This opinion will be unpublished and
may not be cited except as provided by
Minn. Stat. § 480A.08, subd. 3 (2006).
IN COURT OF APPEALS
Douglas Fred Yotter, petitioner,
Filed May 1, 2007
File No. T4-05-2368
Robert D. Sturtz, Goldman, Sturtz & Halvorsen, 137 North Broadway, P.O. Box 1009, Albert Lea, MN 56007 (for appellant)
Lori Swanson, Attorney General, 1800
Craig S. Nelson, Freeborn County Attorney, Karyn D. McBride, Assistant County Attorney, Freeborn County Courthouse, 411 South Broadway, Albert Lea, MN 56007 (for respondent)
Considered and decided by Worke, Presiding Judge; Lansing, Judge; and Peterson, Judge.
U N P U B L I S H E D O P I N I O N
A district court judge found Douglas Yotter guilty of disorderly conduct and fifth-degree assault. On appeal from conviction, Yotter argues that the evidence was insufficient to support his convictions because the state failed to prove beyond a reasonable doubt that he did not act in self-defense. After carefully reviewing the record, we conclude that it supports the district court’s findings that Yotter provoked the other party, failed to retreat, and used an unreasonable amount of force. We therefore affirm.
F A C T S
Yotter and John Bair are former neighbors who both continue to live in southern
feud turned violent on January 14, 2005, when Yotter entered a gas station
convenience store in the town of
The Freeborn County Attorney’s office charged Yotter with fifth-degree assault and disorderly conduct. After a court trial, Yotter was found guilty of both charges. The district court found that Yotter’s testimony was not credible, that Yotter did not act in self-defense, that Yotter failed to retreat, and that Yotter used unreasonable force. On appeal, Yotter argues that the store’s videotape of the incident shows that he acted in self-defense and that the evidence was insufficient to convict him.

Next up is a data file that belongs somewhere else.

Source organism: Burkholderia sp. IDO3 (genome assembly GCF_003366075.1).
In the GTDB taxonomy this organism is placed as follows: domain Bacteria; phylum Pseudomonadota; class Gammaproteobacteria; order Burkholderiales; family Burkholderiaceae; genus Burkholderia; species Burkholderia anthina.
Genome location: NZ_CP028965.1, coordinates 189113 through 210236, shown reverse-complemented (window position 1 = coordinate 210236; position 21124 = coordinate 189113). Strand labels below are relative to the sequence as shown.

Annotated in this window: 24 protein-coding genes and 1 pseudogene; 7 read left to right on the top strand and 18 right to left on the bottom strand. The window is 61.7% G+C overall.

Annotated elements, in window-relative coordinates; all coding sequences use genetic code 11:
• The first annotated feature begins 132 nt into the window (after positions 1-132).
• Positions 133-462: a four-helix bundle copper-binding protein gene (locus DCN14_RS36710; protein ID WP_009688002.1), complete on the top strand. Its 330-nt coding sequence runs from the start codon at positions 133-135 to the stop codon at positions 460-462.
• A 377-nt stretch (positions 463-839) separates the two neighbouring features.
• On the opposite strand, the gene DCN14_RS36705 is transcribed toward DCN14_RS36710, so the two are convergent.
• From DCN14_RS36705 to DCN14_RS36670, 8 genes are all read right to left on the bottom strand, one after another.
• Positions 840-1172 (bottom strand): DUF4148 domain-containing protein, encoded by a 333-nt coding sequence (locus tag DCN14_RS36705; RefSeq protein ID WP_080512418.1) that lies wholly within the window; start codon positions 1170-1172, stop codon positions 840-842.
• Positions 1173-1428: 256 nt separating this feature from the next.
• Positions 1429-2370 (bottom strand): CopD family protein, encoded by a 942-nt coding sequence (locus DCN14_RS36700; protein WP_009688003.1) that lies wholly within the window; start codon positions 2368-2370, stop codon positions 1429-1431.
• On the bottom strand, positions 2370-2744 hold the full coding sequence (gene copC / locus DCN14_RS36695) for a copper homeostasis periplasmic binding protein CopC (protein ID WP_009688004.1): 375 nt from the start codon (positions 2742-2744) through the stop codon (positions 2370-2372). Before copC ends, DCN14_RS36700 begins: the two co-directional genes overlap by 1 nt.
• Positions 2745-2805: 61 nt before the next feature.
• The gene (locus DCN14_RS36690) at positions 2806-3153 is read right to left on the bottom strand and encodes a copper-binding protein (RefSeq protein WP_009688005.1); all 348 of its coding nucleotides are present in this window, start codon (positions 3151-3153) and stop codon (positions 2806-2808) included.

D E C I S I O N
challenge to the sufficiency of the evidence requires “a very thorough analysis
of the record” to determine whether the evidence was sufficient to permit the
finding of guilty. State v. Spann, 574 N.W.2d 47, 54 (
does not dispute that he struck Bair several times. Instead, his appeal focuses on whether the state
disproved his claim of self-defense. For
purposes of this appeal, we assume that Yotter produced a sufficient threshold
of evidence to raise a claim of self-defense.
Furthermore, we assume that self-defense would excuse both the assault
and the disorderly conduct charges.
First, the district court could find beyond a reasonable doubt that Yotter provoked Bair into attacking him. Bair testified that Yotter threatened him and blocked Bair’s attempt to leave the convenience store. The convenience-store clerk testified that Yotter was standing “right up behind him, kind of a—kind of an in your face kind of thing, but from behind.” Thus, there was sufficient evidence to find that Yotter provoked Bair’s use of force.
Second, the district court could find beyond a reasonable doubt that Yotter had a reasonable opportunity to retreat and failed to use that opportunity. The videotape shows that Yotter had options other than the use of force. Yotter, for example, could have walked away from Bair. Instead, the videotape shows that Yotter followed Bair. Thus, the evidence was sufficient to find that Yotter had a reasonable opportunity to retreat.
Third, the district court could find beyond a reasonable doubt that Yotter used an unreasonable amount of force. In addition to the videotape, the testimony of Bair and the convenience-store clerk supported this conclusion. Bair testified that Yotter “started hitting on me from behind and next thing I knew I was on the floor bleeding.” The clerk testified that Yotter struck Bair “several times.” The district court found this testimony to be credible. The videotape and this testimony thus provide sufficient support for the district court’s finding that Yotter used an unreasonable amount of force.
a claim of self-defense is raised, the state has the burden of disproving the
defense beyond a reasonable doubt. Soukup, 656 N.W.2d 429. The state can satisfy this burden by
disproving any element of the defense.